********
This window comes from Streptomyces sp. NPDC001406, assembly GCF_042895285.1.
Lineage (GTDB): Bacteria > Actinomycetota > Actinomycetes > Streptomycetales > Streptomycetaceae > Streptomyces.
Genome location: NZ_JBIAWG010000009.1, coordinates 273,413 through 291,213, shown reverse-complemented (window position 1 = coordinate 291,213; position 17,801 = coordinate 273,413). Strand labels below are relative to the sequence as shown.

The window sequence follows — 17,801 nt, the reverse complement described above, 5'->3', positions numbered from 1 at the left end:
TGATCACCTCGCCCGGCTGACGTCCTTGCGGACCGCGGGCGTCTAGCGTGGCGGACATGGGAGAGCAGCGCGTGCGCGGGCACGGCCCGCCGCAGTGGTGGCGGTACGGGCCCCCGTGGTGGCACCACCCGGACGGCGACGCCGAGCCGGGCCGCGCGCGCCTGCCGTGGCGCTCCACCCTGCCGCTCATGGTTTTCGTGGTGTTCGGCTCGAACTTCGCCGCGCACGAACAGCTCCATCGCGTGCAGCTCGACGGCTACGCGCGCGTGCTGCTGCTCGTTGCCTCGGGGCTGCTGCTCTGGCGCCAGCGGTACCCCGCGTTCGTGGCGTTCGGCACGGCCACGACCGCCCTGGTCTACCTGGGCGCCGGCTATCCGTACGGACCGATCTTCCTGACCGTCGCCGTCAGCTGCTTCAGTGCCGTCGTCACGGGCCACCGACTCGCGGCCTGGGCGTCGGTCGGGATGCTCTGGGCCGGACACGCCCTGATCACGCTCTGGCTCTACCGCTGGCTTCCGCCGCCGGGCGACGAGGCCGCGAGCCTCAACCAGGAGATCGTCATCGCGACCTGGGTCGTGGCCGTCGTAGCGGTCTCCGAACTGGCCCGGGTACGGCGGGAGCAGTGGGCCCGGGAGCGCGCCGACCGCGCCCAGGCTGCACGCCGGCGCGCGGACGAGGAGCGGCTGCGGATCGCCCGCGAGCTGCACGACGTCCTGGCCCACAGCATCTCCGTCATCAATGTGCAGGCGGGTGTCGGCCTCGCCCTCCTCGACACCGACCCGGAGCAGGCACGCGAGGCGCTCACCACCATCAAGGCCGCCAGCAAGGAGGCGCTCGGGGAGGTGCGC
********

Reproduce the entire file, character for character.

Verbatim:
This window comes from Streptomyces sp. NPDC001406, assembly GCF_042895285.1.
Lineage (GTDB): Bacteria > Actinomycetota > Actinomycetes > Streptomycetales > Streptomycetaceae > Streptomyces.
Genome location: NZ_JBIAWG010000009.1, coordinates 273,413 through 291,213, shown reverse-complemented (window position 1 = coordinate 291,213; position 17,801 = coordinate 273,413). Strand labels below are relative to the sequence as shown.

The window sequence follows — 17,801 nt, the reverse complement described above, 5'->3', positions numbered from 1 at the left end:
TGATCACCTCGCCCGGCTGACGTCCTTGCGGACCGCGGGCGTCTAGCGTGGCGGACATGGGAGAGCAGCGCGTGCGCGGGCACGGCCCGCCGCAGTGGTGGCGGTACGGGCCCCCGTGGTGGCACCACCCGGACGGCGACGCCGAGCCGGGCCGCGCGCGCCTGCCGTGGCGCTCCACCCTGCCGCTCATGGTTTTCGTGGTGTTCGGCTCGAACTTCGCCGCGCACGAACAGCTCCATCGCGTGCAGCTCGACGGCTACGCGCGCGTGCTGCTGCTCGTTGCCTCGGGGCTGCTGCTCTGGCGCCAGCGGTACCCCGCGTTCGTGGCGTTCGGCACGGCCACGACCGCCCTGGTCTACCTGGGCGCCGGCTATCCGTACGGACCGATCTTCCTGACCGTCGCCGTCAGCTGCTTCAGTGCCGTCGTCACGGGCCACCGACTCGCGGCCTGGGCGTCGGTCGGGATGCTCTGGGCCGGACACGCCCTGATCACGCTCTGGCTCTACCGCTGGCTTCCGCCGCCGGGCGACGAGGCCGCGAGCCTCAACCAGGAGATCGTCATCGCGACCTGGGTCGTGGCCGTCGTAGCGGTCTCCGAACTGGCCCGGGTACGGCGGGAGCAGTGGGCCCGGGAGCGCGCCGACCGCGCCCAGGCTGCACGCCGGCGCGCGGACGAGGAGCGGCTGCGGATCGCCCGCGAGCTGCACGACGTCCTGGCCCACAGCATCTCCGTCATCAATGTGCAGGCGGGTGTCGGCCTCGCCCTCCTCGACACCGACCCGGAGCAGGCACGCGAGGCGCTCACCACCATCAAGGCCGCCAGCAAGGAGGCGCTCGGGGAGGTGCGC